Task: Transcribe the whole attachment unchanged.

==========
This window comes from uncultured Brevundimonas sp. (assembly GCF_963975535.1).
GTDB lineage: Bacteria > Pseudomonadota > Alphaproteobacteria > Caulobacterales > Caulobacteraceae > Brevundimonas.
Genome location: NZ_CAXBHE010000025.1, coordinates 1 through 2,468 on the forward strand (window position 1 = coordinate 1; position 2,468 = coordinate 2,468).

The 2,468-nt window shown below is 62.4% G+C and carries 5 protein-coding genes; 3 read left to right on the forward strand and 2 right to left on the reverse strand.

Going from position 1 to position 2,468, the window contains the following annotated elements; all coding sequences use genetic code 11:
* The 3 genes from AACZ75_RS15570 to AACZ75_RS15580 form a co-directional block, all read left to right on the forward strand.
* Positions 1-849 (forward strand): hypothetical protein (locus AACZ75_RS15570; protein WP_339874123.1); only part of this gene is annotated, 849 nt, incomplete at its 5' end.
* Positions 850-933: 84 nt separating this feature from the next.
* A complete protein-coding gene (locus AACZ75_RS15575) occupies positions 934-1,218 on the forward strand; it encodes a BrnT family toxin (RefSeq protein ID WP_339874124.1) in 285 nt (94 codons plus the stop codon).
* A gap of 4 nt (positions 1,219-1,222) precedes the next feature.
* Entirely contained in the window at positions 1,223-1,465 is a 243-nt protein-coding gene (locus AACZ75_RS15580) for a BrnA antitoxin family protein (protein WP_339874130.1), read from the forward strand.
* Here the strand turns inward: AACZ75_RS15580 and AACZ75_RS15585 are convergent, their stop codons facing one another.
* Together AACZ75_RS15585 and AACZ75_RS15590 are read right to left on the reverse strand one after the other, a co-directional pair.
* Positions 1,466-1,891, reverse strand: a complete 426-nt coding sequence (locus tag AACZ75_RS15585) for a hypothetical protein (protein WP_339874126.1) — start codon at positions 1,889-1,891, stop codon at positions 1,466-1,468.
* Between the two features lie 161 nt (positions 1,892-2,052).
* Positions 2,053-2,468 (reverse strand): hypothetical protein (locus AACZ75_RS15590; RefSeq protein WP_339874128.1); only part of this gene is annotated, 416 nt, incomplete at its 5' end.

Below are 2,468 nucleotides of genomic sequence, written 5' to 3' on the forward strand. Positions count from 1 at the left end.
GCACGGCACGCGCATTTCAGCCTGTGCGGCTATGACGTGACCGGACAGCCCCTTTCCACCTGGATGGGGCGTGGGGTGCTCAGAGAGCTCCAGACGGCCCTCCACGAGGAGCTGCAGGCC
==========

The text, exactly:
This window comes from uncultured Brevundimonas sp. (assembly GCF_963975535.1).
GTDB lineage: Bacteria > Pseudomonadota > Alphaproteobacteria > Caulobacterales > Caulobacteraceae > Brevundimonas.
Genome location: NZ_CAXBHE010000025.1, coordinates 1 through 2,468 on the forward strand (window position 1 = coordinate 1; position 2,468 = coordinate 2,468).

The 2,468-nt window shown below is 62.4% G+C and carries 5 protein-coding genes; 3 read left to right on the forward strand and 2 right to left on the reverse strand.

Going from position 1 to position 2,468, the window contains the following annotated elements; all coding sequences use genetic code 11:
* The 3 genes from AACZ75_RS15570 to AACZ75_RS15580 form a co-directional block, all read left to right on the forward strand.
* Positions 1-849 (forward strand): hypothetical protein (locus AACZ75_RS15570; protein WP_339874123.1); only part of this gene is annotated, 849 nt, incomplete at its 5' end.
* Positions 850-933: 84 nt separating this feature from the next.
* A complete protein-coding gene (locus AACZ75_RS15575) occupies positions 934-1,218 on the forward strand; it encodes a BrnT family toxin (RefSeq protein ID WP_339874124.1) in 285 nt (94 codons plus the stop codon).
* A gap of 4 nt (positions 1,219-1,222) precedes the next feature.
* Entirely contained in the window at positions 1,223-1,465 is a 243-nt protein-coding gene (locus AACZ75_RS15580) for a BrnA antitoxin family protein (protein WP_339874130.1), read from the forward strand.
* Here the strand turns inward: AACZ75_RS15580 and AACZ75_RS15585 are convergent, their stop codons facing one another.
* Together AACZ75_RS15585 and AACZ75_RS15590 are read right to left on the reverse strand one after the other, a co-directional pair.
* Positions 1,466-1,891, reverse strand: a complete 426-nt coding sequence (locus tag AACZ75_RS15585) for a hypothetical protein (protein WP_339874126.1) — start codon at positions 1,889-1,891, stop codon at positions 1,466-1,468.
* Between the two features lie 161 nt (positions 1,892-2,052).
* Positions 2,053-2,468 (reverse strand): hypothetical protein (locus AACZ75_RS15590; RefSeq protein WP_339874128.1); only part of this gene is annotated, 416 nt, incomplete at its 5' end.

Below are 2,468 nucleotides of genomic sequence, written 5' to 3' on the forward strand. Positions count from 1 at the left end.
GCACGGCACGCGCATTTCAGCCTGTGCGGCTATGACGTGACCGGACAGCCCCTTTCCACCTGGATGGGGCGTGGGGTGCTCAGAGAGCTCCAGACGGCCCTCCACGAGGAGCTGCAGGCC